TechCabal Daily – Retrospective

1. African artists have made thousands of dollars selling NFTs

The growing popularity of NFTs has intrigued many, but it has opened the door for African artists and creators to sell their content to a global audience. With global sales of NFT exceeding $ 2.5 billion in the first half of 2021, we’ve seen African artists like Niyi Okeowo and Nyahan Tachie-Menson sell thousands of dollars of NFT; Osinachi sells $ 75,000 in crypto art in 10 days; and Nyasha Warambwa’s work was featured on a billboard in Times Square, New York.

2. The world’s first 3D printed school opened in Malawi

The world’s first 3D printed school opened in July in Malawi. The school was built by 14Trees, a joint venture between a UK development company and a Swiss company specializing in building materials. The school walls were printed in just 18 hours, compared to several days of building with conventional building materials. The process, in general, greatly minimizes the time, cost, and materials used in the construction of homes and schools. Hopefully this technology can help alleviate the severe shortage of schools in the country.

3. The African startup ecosystem has raised a record amount of over $ 4 billion in venture capital funding

2021 was a pivotal year for the African tech ecosystem, raising more than $ 4 billion through 754 venture capital funding agreements. The Big Four (Nigeria, South Africa, Kenya and Egypt) represented 80% of the total amount raised and 76% of transactions.

4. Autonomous drone deployed to attack humans in Libya, UN says

A report released in March 2021 by the United Nations (UN) Panel of Experts on Libya said a drone had been used to “track down and engage remotely” soldiers believed to have been loyal to Libyan General Khalifa Haftar. This case revisits the conversation about the ethics of the use of drones in military attacks. How reliable is the technology behind drones and what could be the implication of a malfunction or error?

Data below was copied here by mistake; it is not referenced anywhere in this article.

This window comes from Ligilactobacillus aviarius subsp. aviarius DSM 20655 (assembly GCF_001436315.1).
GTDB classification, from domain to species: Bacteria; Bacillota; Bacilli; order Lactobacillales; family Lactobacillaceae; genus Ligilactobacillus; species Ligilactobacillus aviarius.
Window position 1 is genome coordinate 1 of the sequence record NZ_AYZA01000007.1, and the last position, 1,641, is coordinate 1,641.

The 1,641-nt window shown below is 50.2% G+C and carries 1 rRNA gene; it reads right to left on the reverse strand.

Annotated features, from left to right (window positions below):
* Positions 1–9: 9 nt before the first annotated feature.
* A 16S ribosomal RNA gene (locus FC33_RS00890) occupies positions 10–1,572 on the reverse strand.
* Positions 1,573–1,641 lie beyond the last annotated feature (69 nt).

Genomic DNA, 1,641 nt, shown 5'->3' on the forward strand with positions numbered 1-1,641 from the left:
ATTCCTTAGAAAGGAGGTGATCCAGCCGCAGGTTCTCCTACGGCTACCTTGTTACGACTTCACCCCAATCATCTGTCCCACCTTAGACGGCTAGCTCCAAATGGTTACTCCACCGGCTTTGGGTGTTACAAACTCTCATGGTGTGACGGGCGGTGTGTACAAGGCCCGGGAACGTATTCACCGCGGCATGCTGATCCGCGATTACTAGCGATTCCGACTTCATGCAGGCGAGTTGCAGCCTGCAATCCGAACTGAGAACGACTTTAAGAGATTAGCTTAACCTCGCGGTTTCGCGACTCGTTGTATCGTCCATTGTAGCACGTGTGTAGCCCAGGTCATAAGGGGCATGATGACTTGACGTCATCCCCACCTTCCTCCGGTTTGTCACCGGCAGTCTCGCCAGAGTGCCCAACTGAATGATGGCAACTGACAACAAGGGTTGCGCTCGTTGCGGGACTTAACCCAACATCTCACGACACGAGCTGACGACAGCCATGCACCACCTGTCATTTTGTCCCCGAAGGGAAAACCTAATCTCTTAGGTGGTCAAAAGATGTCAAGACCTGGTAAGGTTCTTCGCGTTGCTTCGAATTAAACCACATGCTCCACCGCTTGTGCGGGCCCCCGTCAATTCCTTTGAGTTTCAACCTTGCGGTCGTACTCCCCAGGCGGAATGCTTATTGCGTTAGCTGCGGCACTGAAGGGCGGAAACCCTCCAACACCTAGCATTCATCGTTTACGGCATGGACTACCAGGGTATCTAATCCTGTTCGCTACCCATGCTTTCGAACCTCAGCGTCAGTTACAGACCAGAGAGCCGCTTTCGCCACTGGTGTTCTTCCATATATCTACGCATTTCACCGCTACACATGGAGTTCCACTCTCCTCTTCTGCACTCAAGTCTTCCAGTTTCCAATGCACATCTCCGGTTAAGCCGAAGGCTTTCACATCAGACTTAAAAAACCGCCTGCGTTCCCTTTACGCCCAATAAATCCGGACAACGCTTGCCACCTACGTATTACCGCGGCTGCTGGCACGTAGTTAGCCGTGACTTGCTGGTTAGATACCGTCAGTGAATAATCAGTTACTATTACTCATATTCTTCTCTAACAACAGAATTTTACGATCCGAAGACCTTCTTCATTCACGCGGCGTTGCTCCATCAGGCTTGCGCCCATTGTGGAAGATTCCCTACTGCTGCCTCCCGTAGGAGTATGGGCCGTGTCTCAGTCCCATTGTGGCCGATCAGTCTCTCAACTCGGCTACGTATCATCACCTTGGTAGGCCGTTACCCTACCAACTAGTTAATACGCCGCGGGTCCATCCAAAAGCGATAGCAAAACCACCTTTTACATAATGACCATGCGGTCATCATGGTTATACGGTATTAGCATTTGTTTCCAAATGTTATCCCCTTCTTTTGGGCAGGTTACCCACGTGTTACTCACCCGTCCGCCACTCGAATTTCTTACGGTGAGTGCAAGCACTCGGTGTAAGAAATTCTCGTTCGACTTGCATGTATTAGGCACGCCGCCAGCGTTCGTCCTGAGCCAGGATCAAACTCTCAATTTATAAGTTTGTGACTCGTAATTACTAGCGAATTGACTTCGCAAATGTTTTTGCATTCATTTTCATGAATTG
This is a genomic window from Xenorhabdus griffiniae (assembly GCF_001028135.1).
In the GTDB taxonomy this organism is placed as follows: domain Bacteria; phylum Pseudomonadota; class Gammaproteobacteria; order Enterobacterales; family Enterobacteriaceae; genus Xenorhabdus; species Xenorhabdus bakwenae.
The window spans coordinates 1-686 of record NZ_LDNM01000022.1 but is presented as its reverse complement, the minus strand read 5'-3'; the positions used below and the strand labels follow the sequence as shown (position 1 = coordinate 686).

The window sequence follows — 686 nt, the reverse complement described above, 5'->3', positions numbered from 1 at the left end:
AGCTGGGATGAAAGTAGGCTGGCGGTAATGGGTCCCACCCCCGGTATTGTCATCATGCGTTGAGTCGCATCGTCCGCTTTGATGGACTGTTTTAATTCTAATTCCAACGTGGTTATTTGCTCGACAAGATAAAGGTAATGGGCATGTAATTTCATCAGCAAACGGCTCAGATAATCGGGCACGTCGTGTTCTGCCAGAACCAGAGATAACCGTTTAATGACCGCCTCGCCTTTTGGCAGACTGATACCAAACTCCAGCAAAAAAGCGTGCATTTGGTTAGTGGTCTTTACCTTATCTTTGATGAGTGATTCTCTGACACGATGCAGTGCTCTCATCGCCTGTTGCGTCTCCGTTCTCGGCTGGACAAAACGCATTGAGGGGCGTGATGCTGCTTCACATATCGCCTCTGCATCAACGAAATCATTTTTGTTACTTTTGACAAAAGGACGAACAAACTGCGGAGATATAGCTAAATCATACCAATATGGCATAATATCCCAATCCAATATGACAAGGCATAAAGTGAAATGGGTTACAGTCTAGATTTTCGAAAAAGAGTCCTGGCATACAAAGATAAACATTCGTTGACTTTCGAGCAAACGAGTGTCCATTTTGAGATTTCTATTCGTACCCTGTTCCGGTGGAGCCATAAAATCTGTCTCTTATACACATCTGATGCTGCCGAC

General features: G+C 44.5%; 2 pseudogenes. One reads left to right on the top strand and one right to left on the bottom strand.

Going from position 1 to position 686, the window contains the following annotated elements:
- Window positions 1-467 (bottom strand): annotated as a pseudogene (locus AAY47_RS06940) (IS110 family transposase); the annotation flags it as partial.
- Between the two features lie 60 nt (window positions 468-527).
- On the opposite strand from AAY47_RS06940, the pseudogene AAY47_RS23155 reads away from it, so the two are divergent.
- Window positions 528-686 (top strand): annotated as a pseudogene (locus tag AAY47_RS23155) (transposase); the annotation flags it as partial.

5. Apple named its very first country leader for Nigeria

Apple has sold over a billion smartphones (iPhones), but they represent less than 10% of the smartphone market in Nigeria. In March, the announcement of the appointment of Teju Ajani as Apple’s first-ever managing director for Nigeria is a testament to the tech giant’s interest in Nigeria.

6. African regulators have started to respond to the unethical practices of digital lenders

After many years of complaints about the predatory tactics of digital lenders, regulators in Nigeria and Kenya have started to take action to stop them. A Nigerian regulator fined Soko Lending company 10 million naira ($ 18,000), and the Kenyan government recently put in place a law to curb the excesses of digital lenders.

7. Apple Pay launched in Africa

Eight years after Apple launched Apple Pay, its digital payment and wallet system, the tech giant finally brought it to Africa, with its launch in South Africa this year. This launch came three years after Samsung launched its Samsung Pay in South Africa. The move is a testament to Apple’s intention to increase its penetration in sub-Saharan Africa where the adoption of digital payments has increased since the start of the pandemic.

8. Ghana launched its first fully digital census in West Africa

In June, Ghana launched its first fully digital national census, the first ever to be conducted in West Africa. The last census of the country took place in 2010, and it estimated the population at 24.6 million. The country has, every 10 years since 1981, carried out the Population and Housing Census (PHC) but was forced to postpone the 2020 census due to the outbreak of the COVID-19 pandemic.

9. Nigeria became the first African country to deploy a digital currency

On October 25, Nigeria became the first country in Africa, and one of the first in the world, to introduce a digital currency. Developed by Barbados-based fintech company Bitt Inc., eNaira is legal tender just like naira. According to the country’s central bank, it must be accepted by all merchants and outlets as a means of payment in Nigeria. Digital currency is expected to boost cross-border trade and financial inclusion, make transactions more efficient, and improve monetary policy.

10. The Senegalese megastar of TikTok Khaby Lame has passed the milestone of 100 million followers without saying a word

In August, Senegalese-born Khaby Lame became the second person to reach and cross the 100 million follower mark on TikTok. Lame, a 21-year-old former factory worker living in Italy with a Senegalese passport, created a comedic brand that resonated around the world by putting so-called life hacks or complicated maneuvers through the prism of intuitive daily options.

11. Google has announced its intention to invest $ 1 billion in Africa

At the first Google for Africa virtual event, Google CEO Sundar Pichai announced the company’s plan to invest $ 1 billion over five years to support digital transformation in Africa.

The investment aims to provide fast and affordable Internet access to more Africans; create useful products; support entrepreneurship and small businesses; and helping non-profit organizations improve lives across Africa.